Low Compression Golf Balls Do You Fit the Profile?

If you are interested in what low compression golf balls have to offer, the next step is to think about what kind of player you are. While no two players are alike, there are certainly ‘types’ of golfers who can be lumped together for the purposes of narrowing down equipment choices. The final decision needs to be based upon your own game and your preferences, but the task of zeroing in on a type of ball can be helped along if you are willing to think about your overall golfing profile.

The points below highlight characteristics which are typically shared by golfers who will benefit from low compression golf balls.

  • Those with a relatively slow swing speed. If you struggle to generate much swing speed off the tee with your driver, you are right in the middle of the target market for low compression balls. Since these golf balls are easier to compress, they don’t ask the player to deliver as much power to the hitting area. If you have a high swing speed, you can compress a firmer ball, and you don’t need to worry about shopping in this category (most likely). Fortunately, you don’t even need to know your actual swing speed, as you can use your average driving distance for a close approximation. If you usually hit your drives less than 225-yards, you should strongly consider a low compression ball. Those who hit the ball between 225- and 250-yards with the driver should be open to this idea, but other kinds of balls should be considered, as well. Golfers with an average driving distance of more than 250-yards will likely want to look elsewhere.
  • Players who struggle to get the ball off the ground. There isn’t much in golf quite as frustrating as having trouble getting the ball airborne. Even if you don’t hit the ball perfectly on line, it still feels better to hit it in the air than to run it along the turf. If you’re having trouble getting the ball up into the sky, a low compression ball may help. The ball itself won’t help you make clean contact, of course, but it can help the ball climb once you get it started. The higher spin rate you are likely to enjoy will provide lift, so your overall ball flight will be higher. With a higher ball flight, you’ll have an easier time getting over things like water hazards and bunkers, and you should be able to stop your shots more quickly, as well.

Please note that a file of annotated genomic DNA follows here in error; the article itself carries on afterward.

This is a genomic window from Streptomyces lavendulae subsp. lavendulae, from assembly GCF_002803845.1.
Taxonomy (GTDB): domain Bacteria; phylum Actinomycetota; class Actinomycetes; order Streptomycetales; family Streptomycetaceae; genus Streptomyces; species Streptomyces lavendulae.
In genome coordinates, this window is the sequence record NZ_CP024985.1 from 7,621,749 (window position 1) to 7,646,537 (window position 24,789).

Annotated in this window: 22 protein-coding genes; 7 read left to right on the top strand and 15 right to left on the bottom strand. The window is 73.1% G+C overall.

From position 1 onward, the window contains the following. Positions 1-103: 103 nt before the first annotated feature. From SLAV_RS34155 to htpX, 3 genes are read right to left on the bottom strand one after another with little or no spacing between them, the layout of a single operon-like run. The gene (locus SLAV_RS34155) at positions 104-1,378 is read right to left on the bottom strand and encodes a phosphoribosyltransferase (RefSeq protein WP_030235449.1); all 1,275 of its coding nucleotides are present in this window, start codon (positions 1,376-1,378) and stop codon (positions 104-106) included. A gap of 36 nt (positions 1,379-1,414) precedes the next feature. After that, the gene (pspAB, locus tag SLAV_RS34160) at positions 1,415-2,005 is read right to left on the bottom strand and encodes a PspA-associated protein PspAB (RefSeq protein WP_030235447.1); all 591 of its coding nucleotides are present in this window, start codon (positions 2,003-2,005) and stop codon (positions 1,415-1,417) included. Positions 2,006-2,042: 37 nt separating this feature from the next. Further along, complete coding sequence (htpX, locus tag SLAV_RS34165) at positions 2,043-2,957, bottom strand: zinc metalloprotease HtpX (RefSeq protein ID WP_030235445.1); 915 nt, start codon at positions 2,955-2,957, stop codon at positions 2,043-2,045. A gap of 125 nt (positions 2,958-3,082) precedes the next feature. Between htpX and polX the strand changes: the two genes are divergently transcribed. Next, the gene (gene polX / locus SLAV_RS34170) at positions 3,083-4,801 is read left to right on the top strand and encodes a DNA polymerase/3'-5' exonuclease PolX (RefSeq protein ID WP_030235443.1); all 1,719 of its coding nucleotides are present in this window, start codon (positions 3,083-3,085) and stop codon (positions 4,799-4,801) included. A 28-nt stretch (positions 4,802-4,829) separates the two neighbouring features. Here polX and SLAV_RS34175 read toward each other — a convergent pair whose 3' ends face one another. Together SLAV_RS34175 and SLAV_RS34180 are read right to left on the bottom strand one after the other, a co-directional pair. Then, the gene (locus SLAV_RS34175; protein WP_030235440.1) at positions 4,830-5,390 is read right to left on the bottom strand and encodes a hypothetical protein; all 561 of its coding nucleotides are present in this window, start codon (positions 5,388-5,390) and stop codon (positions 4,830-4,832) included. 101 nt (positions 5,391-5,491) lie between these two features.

• Golfers with scores in the 100s. Sometimes, all you need to do is look at your average score to figure out what kind of ball you should be using. If you are currently shooting scores in the 100s, a low compression ball is a viable option. Even if you occasionally move your score down into the 90s, don’t ignore what you might gain through the use of this kind of ball. Also, don’t worry that using a low compression model is going to limit your growth as a player. You can keep developing your skills, and if necessary, you can move to a different type of ball later on.

You probably have a good idea already of whether or not your game could benefit from a low compression golf ball. Unless you are a powerful player with a relatively low handicap – in which case, you likely wouldn’t be thinking about a low compression ball to start with – you should at least remain open to testing this idea.